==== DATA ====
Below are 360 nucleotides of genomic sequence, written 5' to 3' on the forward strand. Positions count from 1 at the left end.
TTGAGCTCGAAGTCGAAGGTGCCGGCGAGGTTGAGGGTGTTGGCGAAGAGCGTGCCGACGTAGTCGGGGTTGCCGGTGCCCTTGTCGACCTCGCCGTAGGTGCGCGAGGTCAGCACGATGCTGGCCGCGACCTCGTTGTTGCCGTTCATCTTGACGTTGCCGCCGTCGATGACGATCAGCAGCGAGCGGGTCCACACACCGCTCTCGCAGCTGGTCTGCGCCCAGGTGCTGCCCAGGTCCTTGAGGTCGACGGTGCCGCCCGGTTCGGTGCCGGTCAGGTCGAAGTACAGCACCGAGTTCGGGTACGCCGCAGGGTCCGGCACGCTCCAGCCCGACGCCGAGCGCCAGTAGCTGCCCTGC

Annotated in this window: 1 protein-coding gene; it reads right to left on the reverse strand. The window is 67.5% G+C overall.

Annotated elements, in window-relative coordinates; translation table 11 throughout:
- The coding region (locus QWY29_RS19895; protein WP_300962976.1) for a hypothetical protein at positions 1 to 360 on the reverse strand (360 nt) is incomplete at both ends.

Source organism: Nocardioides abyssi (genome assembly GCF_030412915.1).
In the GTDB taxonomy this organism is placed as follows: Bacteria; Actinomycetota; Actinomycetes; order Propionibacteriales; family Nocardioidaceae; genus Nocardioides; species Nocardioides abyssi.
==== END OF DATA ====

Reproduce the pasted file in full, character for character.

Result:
Below are 360 nucleotides of genomic sequence, written 5' to 3' on the forward strand. Positions count from 1 at the left end.
TTGAGCTCGAAGTCGAAGGTGCCGGCGAGGTTGAGGGTGTTGGCGAAGAGCGTGCCGACGTAGTCGGGGTTGCCGGTGCCCTTGTCGACCTCGCCGTAGGTGCGCGAGGTCAGCACGATGCTGGCCGCGACCTCGTTGTTGCCGTTCATCTTGACGTTGCCGCCGTCGATGACGATCAGCAGCGAGCGGGTCCACACACCGCTCTCGCAGCTGGTCTGCGCCCAGGTGCTGCCCAGGTCCTTGAGGTCGACGGTGCCGCCCGGTTCGGTGCCGGTCAGGTCGAAGTACAGCACCGAGTTCGGGTACGCCGCAGGGTCCGGCACGCTCCAGCCCGACGCCGAGCGCCAGTAGCTGCCCTGC

Annotated in this window: 1 protein-coding gene; it reads right to left on the reverse strand. The window is 67.5% G+C overall.

Annotated elements, in window-relative coordinates; translation table 11 throughout:
- The coding region (locus QWY29_RS19895; protein WP_300962976.1) for a hypothetical protein at positions 1 to 360 on the reverse strand (360 nt) is incomplete at both ends.

Source organism: Nocardioides abyssi (genome assembly GCF_030412915.1).
In the GTDB taxonomy this organism is placed as follows: Bacteria; Actinomycetota; Actinomycetes; order Propionibacteriales; family Nocardioidaceae; genus Nocardioides; species Nocardioides abyssi.